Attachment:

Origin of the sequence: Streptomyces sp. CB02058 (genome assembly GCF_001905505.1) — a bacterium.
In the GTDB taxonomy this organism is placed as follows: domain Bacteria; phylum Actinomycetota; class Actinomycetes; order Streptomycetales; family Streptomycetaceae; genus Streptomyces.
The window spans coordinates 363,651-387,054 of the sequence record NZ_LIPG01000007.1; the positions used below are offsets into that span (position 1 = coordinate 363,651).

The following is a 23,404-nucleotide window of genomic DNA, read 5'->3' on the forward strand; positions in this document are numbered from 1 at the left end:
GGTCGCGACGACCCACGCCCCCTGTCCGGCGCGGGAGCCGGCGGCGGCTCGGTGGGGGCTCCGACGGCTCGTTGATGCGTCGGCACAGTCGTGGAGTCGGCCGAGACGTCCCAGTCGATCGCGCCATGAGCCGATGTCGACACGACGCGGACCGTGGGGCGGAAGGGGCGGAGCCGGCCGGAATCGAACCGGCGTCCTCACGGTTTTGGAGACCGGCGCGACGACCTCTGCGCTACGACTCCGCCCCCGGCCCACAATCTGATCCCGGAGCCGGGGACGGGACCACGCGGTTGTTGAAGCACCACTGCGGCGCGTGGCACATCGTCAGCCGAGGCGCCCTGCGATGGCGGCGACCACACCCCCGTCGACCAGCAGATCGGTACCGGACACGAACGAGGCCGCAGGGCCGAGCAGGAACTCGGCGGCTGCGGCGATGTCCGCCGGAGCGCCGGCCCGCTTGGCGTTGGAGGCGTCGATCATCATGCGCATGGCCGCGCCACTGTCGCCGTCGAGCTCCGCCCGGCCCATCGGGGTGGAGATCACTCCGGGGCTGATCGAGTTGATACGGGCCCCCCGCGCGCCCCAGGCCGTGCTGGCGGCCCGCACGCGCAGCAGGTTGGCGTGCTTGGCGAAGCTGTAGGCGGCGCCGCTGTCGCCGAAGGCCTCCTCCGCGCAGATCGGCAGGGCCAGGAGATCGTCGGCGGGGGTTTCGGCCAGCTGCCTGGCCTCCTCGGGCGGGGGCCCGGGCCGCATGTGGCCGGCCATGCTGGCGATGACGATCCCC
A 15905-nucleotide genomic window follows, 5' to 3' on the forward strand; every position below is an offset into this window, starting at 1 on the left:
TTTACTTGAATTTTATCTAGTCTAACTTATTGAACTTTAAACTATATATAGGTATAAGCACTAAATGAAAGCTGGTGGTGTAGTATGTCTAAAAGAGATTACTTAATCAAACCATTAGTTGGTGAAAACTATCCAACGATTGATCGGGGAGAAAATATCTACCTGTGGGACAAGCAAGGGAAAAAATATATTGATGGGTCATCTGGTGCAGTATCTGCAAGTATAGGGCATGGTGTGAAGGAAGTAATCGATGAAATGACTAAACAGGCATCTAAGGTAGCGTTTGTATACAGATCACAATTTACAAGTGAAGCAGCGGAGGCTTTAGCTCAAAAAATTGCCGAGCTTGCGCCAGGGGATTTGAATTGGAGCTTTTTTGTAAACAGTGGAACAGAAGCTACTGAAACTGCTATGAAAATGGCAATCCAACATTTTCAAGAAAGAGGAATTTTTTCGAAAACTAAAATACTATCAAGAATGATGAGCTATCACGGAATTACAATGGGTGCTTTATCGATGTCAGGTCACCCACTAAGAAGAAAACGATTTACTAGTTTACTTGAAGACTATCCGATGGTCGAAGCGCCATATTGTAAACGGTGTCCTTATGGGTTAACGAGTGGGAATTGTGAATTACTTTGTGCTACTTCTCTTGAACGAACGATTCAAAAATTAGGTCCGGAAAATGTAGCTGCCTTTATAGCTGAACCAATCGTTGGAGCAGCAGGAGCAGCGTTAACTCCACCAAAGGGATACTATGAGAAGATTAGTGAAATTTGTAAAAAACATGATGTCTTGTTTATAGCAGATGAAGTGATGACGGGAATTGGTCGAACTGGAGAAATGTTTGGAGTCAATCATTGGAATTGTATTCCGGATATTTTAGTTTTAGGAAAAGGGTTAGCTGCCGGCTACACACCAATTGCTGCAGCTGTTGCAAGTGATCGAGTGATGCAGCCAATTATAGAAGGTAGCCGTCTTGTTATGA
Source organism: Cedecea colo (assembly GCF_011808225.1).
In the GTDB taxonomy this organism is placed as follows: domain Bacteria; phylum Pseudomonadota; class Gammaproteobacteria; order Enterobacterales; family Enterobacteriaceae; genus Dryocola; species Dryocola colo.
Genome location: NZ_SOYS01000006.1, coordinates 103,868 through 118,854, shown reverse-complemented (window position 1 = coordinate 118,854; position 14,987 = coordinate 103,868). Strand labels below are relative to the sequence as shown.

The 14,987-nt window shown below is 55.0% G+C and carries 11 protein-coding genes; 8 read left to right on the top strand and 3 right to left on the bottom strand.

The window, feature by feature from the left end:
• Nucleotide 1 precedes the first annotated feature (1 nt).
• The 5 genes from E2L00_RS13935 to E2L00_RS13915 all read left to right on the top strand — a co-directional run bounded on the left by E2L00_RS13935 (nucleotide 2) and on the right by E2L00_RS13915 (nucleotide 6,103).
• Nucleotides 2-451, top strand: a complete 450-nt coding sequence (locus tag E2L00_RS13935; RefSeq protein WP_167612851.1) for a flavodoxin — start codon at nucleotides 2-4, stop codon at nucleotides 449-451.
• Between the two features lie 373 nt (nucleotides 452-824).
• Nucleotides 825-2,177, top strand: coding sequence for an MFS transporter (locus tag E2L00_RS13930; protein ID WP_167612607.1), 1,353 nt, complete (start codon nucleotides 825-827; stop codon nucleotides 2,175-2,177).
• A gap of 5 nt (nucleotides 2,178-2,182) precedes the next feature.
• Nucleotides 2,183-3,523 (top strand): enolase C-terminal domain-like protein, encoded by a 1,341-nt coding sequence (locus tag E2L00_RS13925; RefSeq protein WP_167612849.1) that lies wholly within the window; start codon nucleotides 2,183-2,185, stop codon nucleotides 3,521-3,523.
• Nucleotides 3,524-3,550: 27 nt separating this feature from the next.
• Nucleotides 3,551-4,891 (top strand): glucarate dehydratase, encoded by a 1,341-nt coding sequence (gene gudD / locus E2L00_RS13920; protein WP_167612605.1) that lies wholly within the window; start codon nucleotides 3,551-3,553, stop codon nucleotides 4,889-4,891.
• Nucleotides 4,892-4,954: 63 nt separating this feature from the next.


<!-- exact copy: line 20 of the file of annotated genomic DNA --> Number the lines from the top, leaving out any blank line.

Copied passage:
• Nucleotides 3,524-3,550: 27 nt separating this feature from the next.